Hydroxyapatite

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Hydroxyapatite
Mineraly.sk - hydroxylapatit.jpg
Hydroxylapatite crystals on matrix
General
Category Phosphate mineral
Apatite group
Formula
(repeating unit)
Ca5(PO4)3(OH)
Strunz classification 8.BN.05
Crystal system Hexagonal
Crystal class Dipyramidal (6/m)
H-M Symbol (6/m)
Space group P63/m
Unit cell a = 9.41 Å, c = 6.88 Å; Z = 2
Identification
Formula mass 502.31 g/mol
Color Colorless, white, gray, yellow, yellowish green
Crystal habit As tabular crystals and as stalagmites, nodules, in crystalline to massive crusts
Cleavage Poor on {0001} and {1010}
Fracture Conchoidal
Tenacity Brittle
Mohs scale hardness 5
Luster Vitreous to subresinous, earthy
Streak White
Diaphaneity Transparent to translucent
Specific gravity 3.14–3.21 (measured), 3.16 (calculated)
Optical properties Uniaxial (-)
Refractive index nω = 1.651 nε = 1.644
Birefringence δ = 0.007
References [1][2][3]
Nanoscale coating of Ca-HAp, image taken with scanning probe microscope

Hydroxyapatite, also called hydroxylapatite (HA), is a naturally occurring mineral form of calcium apatite with the formula Ca5(PO4)3(OH), but is usually written Ca10(PO4)6(OH)2 to denote that the crystal unit cell comprises two entities. Hydroxyapatite is the hydroxyl endmember of the complex apatite group. The OH ion can be replaced by fluoride, chloride or carbonate, producing fluorapatite or chlorapatite. It crystallizes in the hexagonal crystal system. Pure hydroxyapatite powder is white. Naturally occurring apatites can, however, also have brown, yellow, or green colorations, comparable to the discolorations of dental fluorosis.

Up to 50% by volume and 70% by weight of human bone is a modified form of hydroxyapatite, known as bone mineral.[4] Carbonated calcium-deficient hydroxyapatite is the main mineral of which dental enamel and dentin are composed. Hydroxyapatite crystals are also found in the small calcifications, within the pineal gland and other structures, known as corpora arenacea or 'brain sand'.[citation needed]

Chemical synthesis[edit]

Hydroxyapatite can be synthesized via several methods, such as wet chemical deposition, biomimetic deposition, sol-gel route (wet-chemical precipitation) or electrodeposition.[5] Yagai and Aoki proposed the hydroxyapatite nanocrystal suspension can be prepared by a wet chemical precipitation reaction following the reaction equation below:[6]

10 Ca(OH)2 + 6 H3PO4 → Ca10(PO4)6(OH)2 + 18 H2O

Several studies have shown that hydroxyapatite synthesis via the wet-chemical route can be improved by high-power ultrasound. The ultrasonically assisted synthesis (sono-synthesis) of hydroxyapatite is a successful technique for the production of nanostructured hydroxyapatite to high quality standards. The ultrasonic route allows the production of nano-crystalline hydroxyapatite as well as modified particles, e.g. core-shell nanospheres and composites.[7]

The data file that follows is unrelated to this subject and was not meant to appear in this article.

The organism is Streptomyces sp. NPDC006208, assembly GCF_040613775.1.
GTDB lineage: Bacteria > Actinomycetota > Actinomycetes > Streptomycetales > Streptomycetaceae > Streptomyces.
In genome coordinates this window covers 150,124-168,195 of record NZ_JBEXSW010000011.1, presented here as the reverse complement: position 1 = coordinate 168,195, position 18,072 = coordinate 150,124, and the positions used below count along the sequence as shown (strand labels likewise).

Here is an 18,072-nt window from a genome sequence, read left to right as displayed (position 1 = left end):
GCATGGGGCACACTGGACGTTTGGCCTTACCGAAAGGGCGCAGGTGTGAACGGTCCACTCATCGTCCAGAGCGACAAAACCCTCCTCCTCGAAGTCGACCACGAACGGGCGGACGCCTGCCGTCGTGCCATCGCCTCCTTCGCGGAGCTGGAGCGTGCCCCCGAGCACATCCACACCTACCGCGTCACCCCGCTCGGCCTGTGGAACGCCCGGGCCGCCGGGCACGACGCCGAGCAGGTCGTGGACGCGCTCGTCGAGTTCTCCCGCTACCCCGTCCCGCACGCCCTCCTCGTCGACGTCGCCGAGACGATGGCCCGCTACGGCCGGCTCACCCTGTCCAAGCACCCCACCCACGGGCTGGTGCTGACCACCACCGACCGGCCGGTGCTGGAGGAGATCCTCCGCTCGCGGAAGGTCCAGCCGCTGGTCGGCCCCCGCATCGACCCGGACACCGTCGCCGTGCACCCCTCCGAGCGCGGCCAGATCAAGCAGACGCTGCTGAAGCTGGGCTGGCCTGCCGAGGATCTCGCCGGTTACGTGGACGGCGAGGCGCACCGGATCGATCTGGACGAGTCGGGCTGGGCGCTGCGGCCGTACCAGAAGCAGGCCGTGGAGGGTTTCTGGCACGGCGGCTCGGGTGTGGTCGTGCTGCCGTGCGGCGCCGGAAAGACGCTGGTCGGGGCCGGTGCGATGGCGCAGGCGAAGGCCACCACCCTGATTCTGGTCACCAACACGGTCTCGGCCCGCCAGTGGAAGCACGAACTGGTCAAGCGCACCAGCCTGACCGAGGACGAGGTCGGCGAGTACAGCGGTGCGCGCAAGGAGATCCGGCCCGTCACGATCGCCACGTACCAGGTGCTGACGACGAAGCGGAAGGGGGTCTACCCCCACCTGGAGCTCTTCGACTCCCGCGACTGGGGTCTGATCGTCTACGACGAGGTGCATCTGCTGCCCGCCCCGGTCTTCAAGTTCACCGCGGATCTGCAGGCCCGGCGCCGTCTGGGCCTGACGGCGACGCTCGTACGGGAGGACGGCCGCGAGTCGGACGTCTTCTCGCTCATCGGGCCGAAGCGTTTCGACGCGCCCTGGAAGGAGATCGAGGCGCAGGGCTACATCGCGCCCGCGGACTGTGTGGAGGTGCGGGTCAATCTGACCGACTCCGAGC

Calcium deficient hydroxyapatite[edit]

Calcium deficient (non-stochiometric) hydroxyapatite, Ca10−x(PO4)6−x(HPO4)x(OH)2−x (where x is between 0 and 1) has a Ca/P ratio between 1.67 and 1.5. The Ca/P ratio is often used in the discussion of calcium phosphate phases.[8] Stoichiometric apatite Ca10(PO4)6(OH)2 has a Ca/P ratio of 10:6 normally expressed as 1.67. The non-stoichiometric phases have the hydroxyapatite structure with cation vacancies (Ca2+) and anion (OH) vacancies. The sites occupied solely by phosphate anions in stochiometric hydroxyapatite, are occupied by phosphate or hydrogen phosphate, HPO42–, anions.[8] Preparation of these calcium deficient phases can be prepared by precipitation from a mixture of calcium nitrate and diammonium phosphate with the desired Ca/P ratio, for example to make a sample with a Ca/P ratio of 1.6:[9]

9.6 Ca(NO3)2 + 6 (NH4)2HPO4 → Ca9.6(PO4)5.6(HPO4)0.4(OH)1.6

Sintering these non-stoichiometric phases forms a solid phase which is an intimate mixture of tricalcium phosphate and hydroxyapatite, termed biphasic calcium phosphate:[10]

Ca10−x(PO4)6−x(HPO4)x(OH)2−x → (1−x) Ca10(PO4)6(OH)2 + 3x Ca3(PO4)2

Biological function[edit]

A 3D visualization of half of a hydroxyapatite unit cell, from x-ray crystallography

The clubbing appendages of the Odontodactylus scyllarus (peacock mantis shrimp) are made of an extremely dense form of the mineral which has a higher specific strength and toughness than any synthetic composite material; these properties have led to its investigation for potential synthesis and engineering use.[11] Their dactyl appendages have excellent impact resistance due to the impact region being composed of mainly crystalline hydroxyapatite, which offers significant hardness. A periodic layer underneath the impact layer composed of hydroxyapatite with lower calcium and phosphorus content (thus resulting in a much lower modulus) inhibits crack growth by forcing new cracks to change directions. This periodic layer also reduces the energy transferred across both layers due to the large difference in modulus, even reflecting some of the incident energy.[12]

Hydroxyapatite is present in bone and teeth; bone is made primarily of HA crystals interspersed in a collagen matrix -- 65 to 70% of the mass of bone is HA. Similarly HA is 70 to 80% of the mass of dentin and enamel in teeth. In enamel, the matrix for HA is formed by amelogenins and enamelins instead of collagen.[13]

Hydroxylapatite deposits in tendons around joints results in the medical condition calcific tendinitis.[14]

Medical uses[edit]

Flexible hydrogel-HA composite, which has a mineral-to-organic matrix ratio approximating that of human bone.

HA is used to make bone grafting materials as well as dental prosthetics and repair. Some implants, e.g. hip replacements, dental implants and bone conduction implants, are coated with HA.[13]

Supplement[edit]